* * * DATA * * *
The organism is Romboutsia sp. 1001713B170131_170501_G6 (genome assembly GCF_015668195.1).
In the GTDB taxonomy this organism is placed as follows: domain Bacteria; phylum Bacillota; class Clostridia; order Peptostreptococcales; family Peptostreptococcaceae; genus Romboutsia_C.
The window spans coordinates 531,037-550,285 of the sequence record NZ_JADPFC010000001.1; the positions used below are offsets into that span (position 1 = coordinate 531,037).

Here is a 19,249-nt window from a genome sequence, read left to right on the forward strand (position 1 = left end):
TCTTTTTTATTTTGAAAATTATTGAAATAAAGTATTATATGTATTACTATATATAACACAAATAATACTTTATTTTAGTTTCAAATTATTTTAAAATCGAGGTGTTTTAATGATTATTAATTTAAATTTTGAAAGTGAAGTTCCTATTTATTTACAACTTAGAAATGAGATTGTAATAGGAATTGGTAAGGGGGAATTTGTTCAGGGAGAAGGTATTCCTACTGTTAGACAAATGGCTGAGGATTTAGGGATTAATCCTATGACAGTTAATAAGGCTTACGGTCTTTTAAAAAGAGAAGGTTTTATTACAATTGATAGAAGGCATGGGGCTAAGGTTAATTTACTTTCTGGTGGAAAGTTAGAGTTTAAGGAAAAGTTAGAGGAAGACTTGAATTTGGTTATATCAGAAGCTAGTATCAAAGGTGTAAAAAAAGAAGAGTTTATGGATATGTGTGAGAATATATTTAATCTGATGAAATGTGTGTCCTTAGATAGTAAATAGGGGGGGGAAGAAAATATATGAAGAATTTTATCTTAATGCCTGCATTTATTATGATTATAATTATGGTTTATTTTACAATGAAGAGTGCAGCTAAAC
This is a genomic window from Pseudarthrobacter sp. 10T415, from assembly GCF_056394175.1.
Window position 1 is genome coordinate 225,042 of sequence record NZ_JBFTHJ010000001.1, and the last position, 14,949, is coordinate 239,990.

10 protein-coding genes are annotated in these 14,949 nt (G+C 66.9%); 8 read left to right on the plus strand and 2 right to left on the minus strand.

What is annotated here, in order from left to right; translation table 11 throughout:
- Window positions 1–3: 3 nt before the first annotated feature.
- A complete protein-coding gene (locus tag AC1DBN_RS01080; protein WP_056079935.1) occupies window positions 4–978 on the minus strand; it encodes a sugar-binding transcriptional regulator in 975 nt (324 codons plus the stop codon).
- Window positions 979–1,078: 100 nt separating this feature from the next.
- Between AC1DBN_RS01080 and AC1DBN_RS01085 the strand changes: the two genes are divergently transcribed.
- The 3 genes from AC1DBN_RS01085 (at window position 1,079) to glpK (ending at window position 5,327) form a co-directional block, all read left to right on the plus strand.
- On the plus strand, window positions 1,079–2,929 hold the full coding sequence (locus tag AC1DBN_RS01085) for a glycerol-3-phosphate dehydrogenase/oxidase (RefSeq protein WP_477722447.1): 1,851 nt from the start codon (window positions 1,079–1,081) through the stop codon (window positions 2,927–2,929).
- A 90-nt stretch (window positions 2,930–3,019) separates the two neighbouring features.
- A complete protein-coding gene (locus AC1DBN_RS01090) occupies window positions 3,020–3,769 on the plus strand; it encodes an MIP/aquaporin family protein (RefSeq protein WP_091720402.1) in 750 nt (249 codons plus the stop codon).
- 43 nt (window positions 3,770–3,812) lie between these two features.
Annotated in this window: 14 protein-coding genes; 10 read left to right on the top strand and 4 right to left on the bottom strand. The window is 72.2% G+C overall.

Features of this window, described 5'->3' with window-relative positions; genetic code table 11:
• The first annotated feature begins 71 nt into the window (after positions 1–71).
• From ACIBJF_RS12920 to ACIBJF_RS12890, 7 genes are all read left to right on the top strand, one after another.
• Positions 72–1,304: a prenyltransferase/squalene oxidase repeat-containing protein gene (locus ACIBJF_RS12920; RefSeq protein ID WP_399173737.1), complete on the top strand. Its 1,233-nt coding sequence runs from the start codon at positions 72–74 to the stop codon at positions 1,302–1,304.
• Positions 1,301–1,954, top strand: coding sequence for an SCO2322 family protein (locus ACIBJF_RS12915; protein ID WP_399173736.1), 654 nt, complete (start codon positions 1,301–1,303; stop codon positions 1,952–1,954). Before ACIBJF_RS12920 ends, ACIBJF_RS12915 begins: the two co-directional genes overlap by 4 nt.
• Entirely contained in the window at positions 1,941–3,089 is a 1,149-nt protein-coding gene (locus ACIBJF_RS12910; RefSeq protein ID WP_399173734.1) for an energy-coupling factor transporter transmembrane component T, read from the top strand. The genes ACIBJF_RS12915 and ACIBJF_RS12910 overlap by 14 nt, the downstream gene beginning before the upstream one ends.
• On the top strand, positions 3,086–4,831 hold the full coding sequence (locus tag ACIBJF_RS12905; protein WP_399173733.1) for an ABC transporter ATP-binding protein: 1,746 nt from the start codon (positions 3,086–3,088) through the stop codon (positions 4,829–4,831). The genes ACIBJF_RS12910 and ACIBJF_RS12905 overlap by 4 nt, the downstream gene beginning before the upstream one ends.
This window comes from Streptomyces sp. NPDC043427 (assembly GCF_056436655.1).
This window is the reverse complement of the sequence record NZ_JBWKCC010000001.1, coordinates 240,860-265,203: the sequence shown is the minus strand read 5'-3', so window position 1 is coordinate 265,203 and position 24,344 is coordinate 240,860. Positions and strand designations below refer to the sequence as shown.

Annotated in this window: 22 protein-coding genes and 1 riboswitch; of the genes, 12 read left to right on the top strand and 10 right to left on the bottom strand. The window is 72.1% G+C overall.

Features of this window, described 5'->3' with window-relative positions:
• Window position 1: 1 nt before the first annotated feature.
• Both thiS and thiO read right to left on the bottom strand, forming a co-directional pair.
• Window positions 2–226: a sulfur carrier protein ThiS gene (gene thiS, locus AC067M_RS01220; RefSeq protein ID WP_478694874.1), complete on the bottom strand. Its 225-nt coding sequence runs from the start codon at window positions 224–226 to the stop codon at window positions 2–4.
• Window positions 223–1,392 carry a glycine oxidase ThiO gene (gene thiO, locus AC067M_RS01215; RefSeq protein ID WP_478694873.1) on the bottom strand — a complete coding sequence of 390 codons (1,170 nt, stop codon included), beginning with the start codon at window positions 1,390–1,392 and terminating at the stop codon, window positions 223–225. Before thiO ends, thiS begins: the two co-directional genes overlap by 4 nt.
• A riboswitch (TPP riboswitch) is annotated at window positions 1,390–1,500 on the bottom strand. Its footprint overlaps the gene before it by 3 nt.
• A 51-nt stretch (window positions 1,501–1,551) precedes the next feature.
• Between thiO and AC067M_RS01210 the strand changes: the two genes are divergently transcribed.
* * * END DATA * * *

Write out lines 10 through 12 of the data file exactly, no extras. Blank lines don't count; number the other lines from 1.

- Window positions 1–3: 3 nt before the first annotated feature.
- A complete protein-coding gene (locus tag AC1DBN_RS01080; protein WP_056079935.1) occupies window positions 4–978 on the minus strand; it encodes a sugar-binding transcriptional regulator in 975 nt (324 codons plus the stop codon).
- Window positions 979–1,078: 100 nt separating this feature from the next.